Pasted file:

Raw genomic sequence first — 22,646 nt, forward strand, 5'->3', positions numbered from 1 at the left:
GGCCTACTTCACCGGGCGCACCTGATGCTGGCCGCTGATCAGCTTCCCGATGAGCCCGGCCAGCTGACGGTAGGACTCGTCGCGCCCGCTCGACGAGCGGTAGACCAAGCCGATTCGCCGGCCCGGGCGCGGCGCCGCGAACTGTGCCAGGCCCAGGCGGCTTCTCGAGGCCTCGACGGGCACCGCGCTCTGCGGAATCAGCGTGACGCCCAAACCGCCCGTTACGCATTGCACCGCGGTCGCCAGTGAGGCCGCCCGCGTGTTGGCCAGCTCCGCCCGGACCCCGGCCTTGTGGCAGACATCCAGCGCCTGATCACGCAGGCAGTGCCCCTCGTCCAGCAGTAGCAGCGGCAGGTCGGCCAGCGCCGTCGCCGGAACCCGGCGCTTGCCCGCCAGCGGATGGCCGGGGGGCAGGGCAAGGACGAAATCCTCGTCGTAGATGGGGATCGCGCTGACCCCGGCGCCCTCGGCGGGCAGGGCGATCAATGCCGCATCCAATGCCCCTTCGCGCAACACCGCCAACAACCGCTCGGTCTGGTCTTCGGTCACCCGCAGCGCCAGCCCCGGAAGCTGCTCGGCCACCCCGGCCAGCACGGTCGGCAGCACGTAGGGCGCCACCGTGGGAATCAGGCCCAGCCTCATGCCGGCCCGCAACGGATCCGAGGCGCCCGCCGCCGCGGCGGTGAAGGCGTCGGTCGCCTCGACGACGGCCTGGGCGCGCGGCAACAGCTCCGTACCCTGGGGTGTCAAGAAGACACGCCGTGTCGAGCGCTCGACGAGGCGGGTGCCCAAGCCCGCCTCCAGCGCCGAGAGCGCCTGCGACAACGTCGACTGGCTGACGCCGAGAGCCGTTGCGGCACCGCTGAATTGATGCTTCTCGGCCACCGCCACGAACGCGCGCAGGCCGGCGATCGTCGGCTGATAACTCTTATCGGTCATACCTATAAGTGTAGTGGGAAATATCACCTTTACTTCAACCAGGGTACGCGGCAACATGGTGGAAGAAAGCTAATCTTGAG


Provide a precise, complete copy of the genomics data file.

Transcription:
Raw genomic sequence first — 22,646 nt, forward strand, 5'->3', positions numbered from 1 at the left:
GGCCTACTTCACCGGGCGCACCTGATGCTGGCCGCTGATCAGCTTCCCGATGAGCCCGGCCAGCTGACGGTAGGACTCGTCGCGCCCGCTCGACGAGCGGTAGACCAAGCCGATTCGCCGGCCCGGGCGCGGCGCCGCGAACTGTGCCAGGCCCAGGCGGCTTCTCGAGGCCTCGACGGGCACCGCGCTCTGCGGAATCAGCGTGACGCCCAAACCGCCCGTTACGCATTGCACCGCGGTCGCCAGTGAGGCCGCCCGCGTGTTGGCCAGCTCCGCCCGGACCCCGGCCTTGTGGCAGACATCCAGCGCCTGATCACGCAGGCAGTGCCCCTCGTCCAGCAGTAGCAGCGGCAGGTCGGCCAGCGCCGTCGCCGGAACCCGGCGCTTGCCCGCCAGCGGATGGCCGGGGGGCAGGGCAAGGACGAAATCCTCGTCGTAGATGGGGATCGCGCTGACCCCGGCGCCCTCGGCGGGCAGGGCGATCAATGCCGCATCCAATGCCCCTTCGCGCAACACCGCCAACAACCGCTCGGTCTGGTCTTCGGTCACCCGCAGCGCCAGCCCCGGAAGCTGCTCGGCCACCCCGGCCAGCACGGTCGGCAGCACGTAGGGCGCCACCGTGGGAATCAGGCCCAGCCTCATGCCGGCCCGCAACGGATCCGAGGCGCCCGCCGCCGCGGCGGTGAAGGCGTCGGTCGCCTCGACGACGGCCTGGGCGCGCGGCAACAGCTCCGTACCCTGGGGTGTCAAGAAGACACGCCGTGTCGAGCGCTCGACGAGGCGGGTGCCCAAGCCCGCCTCCAGCGCCGAGAGCGCCTGCGACAACGTCGACTGGCTGACGCCGAGAGCCGTTGCGGCACCGCTGAATTGATGCTTCTCGGCCACCGCCACGAACGCGCGCAGGCCGGCGATCGTCGGCTGATAACTCTTATCGGTCATACCTATAAGTGTAGTGGGAAATATCACCTTTACTTCAACCAGGGTACGCGGCAACATGGTGGAAGAAAGCTAATCTTGAG